- Lineage: Practitioners of Brazilian Jiu-Jitsu can trace their lineage back to the founding members, such as Carlos and Helio Gracie.
Is There a Difference Between Jiu-Jitsu and Brazilian Jiu-Jitsu?
Sometimes when people say jiu jitsu they may refere to Japanese jiu jitsu. Brazilian jiu jitsu was likely heaveily influenced by Japanese jiu jitsu, but over time it continued to evolve and become it’s own martial art.
- Japanese jiu jitsu is more traditional, less popular, may include less effective techniques, includes striking and weapons training, and doesn’t include live sparring. Whereas Brazilian jiu jitsu focuses solely on grappling and submissions using joint locks and strangles with a strong emphasis on live sparring.
What’s the Difference Between Brazilian Jiu Jitsu and American Jiu Jitsu?
Brazilian jiu jitsu and American jiu jitsu are essentially the same thing. Some pioners of the sport like Keenan Cornelius have adopted the name “American Jiu Jitsu” to signify moving away from some of the more traditional apsects of Brazilian jiu jitsu.
American jiu jitsu includes all of the effective techniques from Brazilian jiu jitsu but focuses more strongly on creating a martial arts program catered to the students and less on the coaches or traditional martial arts aspects.
Why Is Jiu Jitsu So Much Fun? (Benefits of Jiu Jitsu)
Jiu jitsu involves many fun aspects that can be very appealing to almost anyone such as:
- problem solving
- social connection
In addition to those aspects there are several other benefits of jiu jitsu like:
- its an excellent workout
- provides increased mobility
- its very good for self defense
- you gain a supportive community
- health benefits (cardiovascular and weight loss)
Can Anyone Learn Jiu Jitsu or At Least Become Decent at It?
Yes, anyone can learn jiu jitsu and become good at it over time.
Since jiu jitsu relies on technique and not strength or athleticism, with enough time and experience anyone can learn the principles of bjj and apply them effectively.
Jiu jitsu can be thought of as human chess – the person with more knowlege will always win.
Why Train BJJ?
Bjj isa martial art that is useful for self defense and offers endless problem solving. It is also accessible to almost anyone regardless of age, sex, or level of athleticism.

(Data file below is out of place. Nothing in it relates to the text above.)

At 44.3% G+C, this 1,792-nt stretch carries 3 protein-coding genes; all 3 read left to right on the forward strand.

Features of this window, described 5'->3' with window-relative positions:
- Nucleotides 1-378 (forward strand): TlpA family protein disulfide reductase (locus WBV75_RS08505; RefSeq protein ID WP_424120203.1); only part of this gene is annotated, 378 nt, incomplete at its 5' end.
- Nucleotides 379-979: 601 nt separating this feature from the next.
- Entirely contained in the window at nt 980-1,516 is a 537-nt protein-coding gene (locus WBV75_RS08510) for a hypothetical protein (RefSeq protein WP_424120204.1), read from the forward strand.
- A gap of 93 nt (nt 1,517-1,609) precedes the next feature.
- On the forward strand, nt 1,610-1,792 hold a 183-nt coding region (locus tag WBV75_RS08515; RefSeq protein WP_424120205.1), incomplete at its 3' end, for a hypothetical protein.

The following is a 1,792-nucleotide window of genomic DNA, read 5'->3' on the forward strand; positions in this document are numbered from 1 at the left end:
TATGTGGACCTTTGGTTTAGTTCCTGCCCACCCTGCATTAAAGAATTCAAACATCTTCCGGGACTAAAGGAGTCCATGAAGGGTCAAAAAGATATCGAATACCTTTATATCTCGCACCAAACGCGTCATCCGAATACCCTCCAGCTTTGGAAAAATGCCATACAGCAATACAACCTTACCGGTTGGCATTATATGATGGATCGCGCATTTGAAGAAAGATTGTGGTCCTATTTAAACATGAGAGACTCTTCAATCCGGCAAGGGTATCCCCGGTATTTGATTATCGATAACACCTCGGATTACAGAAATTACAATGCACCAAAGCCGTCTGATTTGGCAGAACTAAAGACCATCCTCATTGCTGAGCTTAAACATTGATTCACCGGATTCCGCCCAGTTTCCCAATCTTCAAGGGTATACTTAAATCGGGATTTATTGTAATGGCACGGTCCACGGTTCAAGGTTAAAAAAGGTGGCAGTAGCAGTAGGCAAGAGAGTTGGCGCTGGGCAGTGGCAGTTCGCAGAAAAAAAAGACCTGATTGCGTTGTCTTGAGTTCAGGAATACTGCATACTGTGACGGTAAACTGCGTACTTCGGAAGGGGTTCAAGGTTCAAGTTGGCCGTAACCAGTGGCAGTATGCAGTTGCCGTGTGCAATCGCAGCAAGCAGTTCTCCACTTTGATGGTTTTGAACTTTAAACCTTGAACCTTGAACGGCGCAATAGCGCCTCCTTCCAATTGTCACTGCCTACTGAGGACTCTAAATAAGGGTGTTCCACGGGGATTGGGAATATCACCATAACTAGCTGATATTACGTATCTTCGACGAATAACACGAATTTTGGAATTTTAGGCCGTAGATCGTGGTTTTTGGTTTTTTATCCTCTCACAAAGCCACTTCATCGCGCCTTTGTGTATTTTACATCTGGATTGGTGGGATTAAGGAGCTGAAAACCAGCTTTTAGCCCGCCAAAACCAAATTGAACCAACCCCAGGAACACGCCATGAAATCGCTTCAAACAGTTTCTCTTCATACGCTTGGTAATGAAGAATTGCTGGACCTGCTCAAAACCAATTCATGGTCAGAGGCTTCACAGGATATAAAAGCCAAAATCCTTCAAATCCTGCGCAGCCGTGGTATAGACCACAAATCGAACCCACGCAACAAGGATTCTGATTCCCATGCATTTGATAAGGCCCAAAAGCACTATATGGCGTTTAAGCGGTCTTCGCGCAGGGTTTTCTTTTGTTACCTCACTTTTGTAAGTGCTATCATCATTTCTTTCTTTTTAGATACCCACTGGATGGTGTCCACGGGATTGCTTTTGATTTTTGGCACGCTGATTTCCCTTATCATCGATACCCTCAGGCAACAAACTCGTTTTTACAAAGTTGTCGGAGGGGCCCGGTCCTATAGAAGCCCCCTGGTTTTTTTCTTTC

In addition to being a highly effective martial art, it also has other physical and mental benefits such as:
- can help with weight less
- increases flexibility/mobility
- increases cardiovascular health
- can help with anxiety
- helps create bonds with teammates and instructors
Is It Safe to Train BJJ?
Braizilian jiu jitsu is one of the safer martial arts to practice with full force. Since it doesn’t involve any striking and anyone of any skill level can safely practice it. Compared to other martial arts such as Judo, Wrestling, Boxing, Kickboxing, or Muay Thai, BJJ is generally considered less dangerous.
However, it’s not without its potential for injury. Common issues for BJJ practitioners include knee, neck, back, and shoulder problems.
Due to the lack of striking, risk for head injuray in jiu jitsu is much lower when compared to striking based martial arts like boxing, kickboxing, or muay thai.
How Is Jiu Jitsu Taught and Are There Better Ways Out There?
In an average jiu jitsu class you can expect some form of the below:
- warm up movements
- guided instruction/drilling
- live sparring or positional sparring
These methods are pretty common across many different sports and martial arts.
The instructor will display a certain move or technique and explain it to the students then the students will “drill” it (pract the move on each other with no resistance.
The ecological approach to jiu jitsu involves creating games with specific tasks and goals in mind where students can explore techniques on fully resisting training partners as opposed to drilling on non resisting partners.
Some believe that this enables students to learn quicker, retain more, and makes the class more enjoyable overall.